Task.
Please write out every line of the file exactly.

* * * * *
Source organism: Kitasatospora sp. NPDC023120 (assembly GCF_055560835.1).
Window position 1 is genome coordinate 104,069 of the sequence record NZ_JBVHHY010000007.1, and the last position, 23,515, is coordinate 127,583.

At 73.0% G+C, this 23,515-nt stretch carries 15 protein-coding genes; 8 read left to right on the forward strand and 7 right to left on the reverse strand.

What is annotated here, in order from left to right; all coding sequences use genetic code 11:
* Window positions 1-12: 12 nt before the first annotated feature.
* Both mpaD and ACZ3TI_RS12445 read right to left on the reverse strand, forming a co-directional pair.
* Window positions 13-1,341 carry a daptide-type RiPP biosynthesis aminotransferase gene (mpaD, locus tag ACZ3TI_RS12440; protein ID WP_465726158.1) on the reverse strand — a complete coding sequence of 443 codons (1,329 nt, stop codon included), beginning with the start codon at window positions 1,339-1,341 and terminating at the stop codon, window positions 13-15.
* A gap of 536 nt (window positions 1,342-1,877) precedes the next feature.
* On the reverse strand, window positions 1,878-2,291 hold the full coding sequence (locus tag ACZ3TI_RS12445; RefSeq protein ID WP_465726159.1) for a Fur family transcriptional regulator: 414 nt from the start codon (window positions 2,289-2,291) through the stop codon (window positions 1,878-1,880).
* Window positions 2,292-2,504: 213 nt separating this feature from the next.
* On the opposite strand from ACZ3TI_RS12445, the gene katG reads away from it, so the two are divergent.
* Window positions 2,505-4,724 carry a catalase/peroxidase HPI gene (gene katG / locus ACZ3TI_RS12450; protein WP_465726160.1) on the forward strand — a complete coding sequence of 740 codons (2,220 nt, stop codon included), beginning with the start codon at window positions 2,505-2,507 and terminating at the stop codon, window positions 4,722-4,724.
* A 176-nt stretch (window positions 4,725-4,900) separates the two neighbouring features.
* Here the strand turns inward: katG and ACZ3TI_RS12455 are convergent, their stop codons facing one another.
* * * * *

Source organism: Kitasatospora sp. NPDC023120 (assembly GCF_055560835.1).
Window position 1 is genome coordinate 104,069 of the sequence record NZ_JBVHHY010000007.1, and the last position, 23,515, is coordinate 127,583.

At 73.0% G+C, this 23,515-nt stretch carries 15 protein-coding genes; 8 read left to right on the forward strand and 7 right to left on the reverse strand.

What is annotated here, in order from left to right; all coding sequences use genetic code 11:
* Window positions 1-12: 12 nt before the first annotated feature.
* Both mpaD and ACZ3TI_RS12445 read right to left on the reverse strand, forming a co-directional pair.
* Window positions 13-1,341 carry a daptide-type RiPP biosynthesis aminotransferase gene (mpaD, locus tag ACZ3TI_RS12440; protein ID WP_465726158.1) on the reverse strand — a complete coding sequence of 443 codons (1,329 nt, stop codon included), beginning with the start codon at window positions 1,339-1,341 and terminating at the stop codon, window positions 13-15.
* A gap of 536 nt (window positions 1,342-1,877) precedes the next feature.
* On the reverse strand, window positions 1,878-2,291 hold the full coding sequence (locus tag ACZ3TI_RS12445; RefSeq protein ID WP_465726159.1) for a Fur family transcriptional regulator: 414 nt from the start codon (window positions 2,289-2,291) through the stop codon (window positions 1,878-1,880).
* Window positions 2,292-2,504: 213 nt separating this feature from the next.
* On the opposite strand from ACZ3TI_RS12445, the gene katG reads away from it, so the two are divergent.
* Window positions 2,505-4,724 carry a catalase/peroxidase HPI gene (gene katG / locus ACZ3TI_RS12450; protein WP_465726160.1) on the forward strand — a complete coding sequence of 740 codons (2,220 nt, stop codon included), beginning with the start codon at window positions 2,505-2,507 and terminating at the stop codon, window positions 4,722-4,724.
* A 176-nt stretch (window positions 4,725-4,900) separates the two neighbouring features.
* Here the strand turns inward: katG and ACZ3TI_RS12455 are convergent, their stop codons facing one another.